Simplify Your Approach to Waste ID

Posted on 1/28/2014 by James Griffin

Identifying hazardous waste and assigning waste codes is one of the most complex responsibilities in waste management. Many factors need to be considered when making this determination, including the waste’s properties, the hazards it poses, and even the industry in which it was generated.
The EPA’s Resource Conservation and Recovery Act (RCRA) regulations provide a complex system of lists that personnel must use to identify their hazardous waste. Understanding what kinds of waste are on each of these lists, and knowing which lists’s codes apply in a given situation, makes the waste ID process much less daunting than it seems at first glance.
The EPA’s definition of a hazardous waste has two parts that are important for performing waste ID. The EPA defines hazardous waste as a solid waste that exhibits a hazardous characteristic and/or is specifically listed by the EPA as hazardous. [40 CFR 261.3]
Characteristic Wastes
First, wastes that “exhibit a hazardous characteristic” are hazardous waste. There are four “hazardous characteristics” to consider: ignitibility, corrosivity, reactivity (including explosive unstable materials and water-reactive materials), and toxicity (a list of 40 chemical substances). [40 CFR 261, Subpart C]
Listed Wastes
Other wastes are “specifically listed by the EPA as hazardous.” There are four lists of hazardous waste in the RCRA regulations: wastes from non-specific sources (the F list), wastes from specific sources (the K list), acutely hazardous chemical products (the P list), and toxic/other chemical products (the U list). [40 CFR 261, Subpart D]
 Understanding these lists and how, when, and where they apply is critical for performing waste ID. Here is a summary of what hazardous wastes might be found on each list.
Hazardous Waste from Non-specific Sources
The F list at 40 CFR 261.31 includes hazardous wastes from non-specific sources. That means the wastes listed here are not specifically associated with particular industrial sectors. The list includes 28 waste streams in the following categories: five kinds of spent solvents, eight secondary materials from metal finishing, nine types of waste from the manufacture of dioxins and chlorinated organics, two types of oil/water separation sludge, and multi-source leachate (e.g., garbage juice from a landfill).
F-listed hazardous wastes are generally toxic, but they may also be ignitable or exhibit other characteristics.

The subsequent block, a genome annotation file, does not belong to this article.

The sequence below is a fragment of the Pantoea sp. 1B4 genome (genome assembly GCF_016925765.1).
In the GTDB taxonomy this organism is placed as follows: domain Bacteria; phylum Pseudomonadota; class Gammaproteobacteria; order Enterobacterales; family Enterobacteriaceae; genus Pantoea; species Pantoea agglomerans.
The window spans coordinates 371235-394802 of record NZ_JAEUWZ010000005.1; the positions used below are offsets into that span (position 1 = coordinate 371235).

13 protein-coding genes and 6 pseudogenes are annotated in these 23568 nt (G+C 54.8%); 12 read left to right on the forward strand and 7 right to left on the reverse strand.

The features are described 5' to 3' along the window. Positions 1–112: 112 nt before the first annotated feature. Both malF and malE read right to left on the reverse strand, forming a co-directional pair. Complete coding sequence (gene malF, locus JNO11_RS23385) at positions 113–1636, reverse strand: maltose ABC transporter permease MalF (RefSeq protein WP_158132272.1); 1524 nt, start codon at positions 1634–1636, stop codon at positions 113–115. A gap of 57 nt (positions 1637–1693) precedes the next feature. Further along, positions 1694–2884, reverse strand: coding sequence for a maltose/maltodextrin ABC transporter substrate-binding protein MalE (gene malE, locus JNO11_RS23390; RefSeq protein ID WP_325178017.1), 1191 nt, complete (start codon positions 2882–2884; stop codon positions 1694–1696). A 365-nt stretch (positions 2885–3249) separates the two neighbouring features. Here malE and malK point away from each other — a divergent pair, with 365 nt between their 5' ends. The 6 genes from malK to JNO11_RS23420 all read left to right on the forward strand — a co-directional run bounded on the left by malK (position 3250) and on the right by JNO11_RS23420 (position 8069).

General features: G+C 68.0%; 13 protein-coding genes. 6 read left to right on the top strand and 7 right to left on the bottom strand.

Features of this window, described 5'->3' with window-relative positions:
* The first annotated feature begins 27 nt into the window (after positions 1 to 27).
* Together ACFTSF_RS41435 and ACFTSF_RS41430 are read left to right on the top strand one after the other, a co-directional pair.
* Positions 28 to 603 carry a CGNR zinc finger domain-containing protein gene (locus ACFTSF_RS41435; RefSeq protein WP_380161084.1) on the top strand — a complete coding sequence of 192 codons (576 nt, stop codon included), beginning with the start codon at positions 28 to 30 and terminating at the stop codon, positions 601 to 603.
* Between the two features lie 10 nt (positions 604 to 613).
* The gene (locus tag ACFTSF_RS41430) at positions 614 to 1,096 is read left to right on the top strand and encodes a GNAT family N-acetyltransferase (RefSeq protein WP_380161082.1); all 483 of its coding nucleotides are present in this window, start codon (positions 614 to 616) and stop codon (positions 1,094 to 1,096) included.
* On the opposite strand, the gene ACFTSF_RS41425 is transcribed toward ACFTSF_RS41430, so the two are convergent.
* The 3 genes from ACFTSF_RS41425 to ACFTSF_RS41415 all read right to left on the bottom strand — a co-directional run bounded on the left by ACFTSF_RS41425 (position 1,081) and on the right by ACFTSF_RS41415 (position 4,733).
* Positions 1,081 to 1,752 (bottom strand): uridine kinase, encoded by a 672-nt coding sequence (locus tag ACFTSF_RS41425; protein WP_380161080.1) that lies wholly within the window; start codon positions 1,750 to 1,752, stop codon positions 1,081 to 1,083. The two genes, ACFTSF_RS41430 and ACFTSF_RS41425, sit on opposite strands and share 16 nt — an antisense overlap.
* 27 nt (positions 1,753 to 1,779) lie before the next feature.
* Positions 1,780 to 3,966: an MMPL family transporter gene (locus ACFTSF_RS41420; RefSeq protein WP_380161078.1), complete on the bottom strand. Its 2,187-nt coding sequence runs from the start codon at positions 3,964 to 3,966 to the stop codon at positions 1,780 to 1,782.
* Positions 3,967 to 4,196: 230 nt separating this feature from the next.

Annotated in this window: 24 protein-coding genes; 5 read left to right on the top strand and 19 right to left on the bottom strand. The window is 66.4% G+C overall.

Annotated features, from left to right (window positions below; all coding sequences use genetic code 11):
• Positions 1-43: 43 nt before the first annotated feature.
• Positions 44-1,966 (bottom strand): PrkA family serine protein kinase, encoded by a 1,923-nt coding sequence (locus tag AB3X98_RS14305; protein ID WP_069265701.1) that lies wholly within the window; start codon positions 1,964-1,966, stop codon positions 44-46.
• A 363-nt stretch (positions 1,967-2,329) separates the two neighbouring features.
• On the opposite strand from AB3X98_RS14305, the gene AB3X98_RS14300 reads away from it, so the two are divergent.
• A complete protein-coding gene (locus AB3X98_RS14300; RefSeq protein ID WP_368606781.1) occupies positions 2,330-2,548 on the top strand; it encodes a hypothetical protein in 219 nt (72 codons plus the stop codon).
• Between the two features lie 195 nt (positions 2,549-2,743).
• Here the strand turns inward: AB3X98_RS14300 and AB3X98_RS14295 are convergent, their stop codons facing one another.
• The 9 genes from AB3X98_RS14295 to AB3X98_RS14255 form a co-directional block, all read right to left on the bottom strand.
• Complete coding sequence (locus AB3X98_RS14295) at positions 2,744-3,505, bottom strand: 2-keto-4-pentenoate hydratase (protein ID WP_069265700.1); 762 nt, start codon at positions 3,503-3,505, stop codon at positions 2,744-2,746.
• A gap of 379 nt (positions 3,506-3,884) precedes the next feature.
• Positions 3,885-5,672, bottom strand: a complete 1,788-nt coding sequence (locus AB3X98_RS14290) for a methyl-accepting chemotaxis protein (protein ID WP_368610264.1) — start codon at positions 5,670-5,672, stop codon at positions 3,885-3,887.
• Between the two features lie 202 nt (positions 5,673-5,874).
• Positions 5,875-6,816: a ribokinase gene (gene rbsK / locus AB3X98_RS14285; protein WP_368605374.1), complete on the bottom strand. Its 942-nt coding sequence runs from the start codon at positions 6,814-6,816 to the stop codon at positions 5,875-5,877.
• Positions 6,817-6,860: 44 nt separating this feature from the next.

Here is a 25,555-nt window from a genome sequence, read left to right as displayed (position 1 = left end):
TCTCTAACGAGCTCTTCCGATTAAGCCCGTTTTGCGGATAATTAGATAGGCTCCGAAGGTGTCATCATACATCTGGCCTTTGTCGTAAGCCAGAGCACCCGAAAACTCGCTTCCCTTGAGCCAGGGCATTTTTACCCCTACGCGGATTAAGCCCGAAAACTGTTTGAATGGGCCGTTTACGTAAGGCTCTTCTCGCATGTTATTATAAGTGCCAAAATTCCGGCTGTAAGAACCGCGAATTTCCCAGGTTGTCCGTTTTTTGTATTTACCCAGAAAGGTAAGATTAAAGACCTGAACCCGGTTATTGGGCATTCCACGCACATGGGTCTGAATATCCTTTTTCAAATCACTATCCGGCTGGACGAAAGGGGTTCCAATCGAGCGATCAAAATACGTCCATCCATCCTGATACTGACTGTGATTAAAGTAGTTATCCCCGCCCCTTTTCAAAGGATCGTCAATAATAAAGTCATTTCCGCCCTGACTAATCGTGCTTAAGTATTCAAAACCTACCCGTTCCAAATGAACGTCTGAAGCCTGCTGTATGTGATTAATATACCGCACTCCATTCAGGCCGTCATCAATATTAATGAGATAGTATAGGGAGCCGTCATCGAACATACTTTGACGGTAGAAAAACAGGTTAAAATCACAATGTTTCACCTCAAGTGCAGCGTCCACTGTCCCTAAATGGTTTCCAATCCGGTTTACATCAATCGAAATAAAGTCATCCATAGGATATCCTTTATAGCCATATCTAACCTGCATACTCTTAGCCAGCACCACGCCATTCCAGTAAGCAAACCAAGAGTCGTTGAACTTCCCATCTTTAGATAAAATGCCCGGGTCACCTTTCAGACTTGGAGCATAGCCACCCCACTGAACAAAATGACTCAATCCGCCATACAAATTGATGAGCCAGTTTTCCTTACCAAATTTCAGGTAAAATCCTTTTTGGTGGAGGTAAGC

Hazardous Waste from Specific Sources
The K list at 40 CFR 261.32 includes hazardous wastes from specific sources. That means the wastes listed here are associated with particular industrial sectors. The list includes over 150 wastewater treatment sludges, still bottoms, by-products, and other secondary materials generated from the production of pigments, inks, pesticides, explosives, pharmaceuticals, and other organic and inorganic chemicals; secondary materials from petroleum refining sludge and other by-products of smelting iron, steel, aluminum, lead, and coke; and certain residues used in wood preserving. K-listed hazardous wastes are generally toxic, though they may exhibit reactivity or other characteristics.
Acute and Toxic Hazardous Wastes
The P list at 40 CFR 261.33(e) is for commercial chemical products that are acutely hazardous. Acutely hazardous wastes are those that have acute toxic effects on organisms, meaning they have the potential to cause immediate death upon exposure.
The U list at 40 CFR 261.33(f) is primarily for commercial chemical products with toxic hazards. “Toxic” in this context means wastes that have the potential to cause cancer or other chronic health defects upon exposure. The list also includes a few named chemicals with ignitable, corrosive, or reactive properties.
Understanding the EPA’s various hazardous waste lists is the first step to a practical, streamlined approach to performing waste ID. At the Hazardous/Toxic Waste Management Workshop, you can satisfy the EPA’s annual training requirement for hazardous waste personnel and learn best practices for managing waste from “cradle to grave.” Presented nationwide by expert Lion instructors, this engaging two-day workshop is designed for EHS and hazardous waste personnel of any experience level.

Tags: hazardous, RCRA, waste

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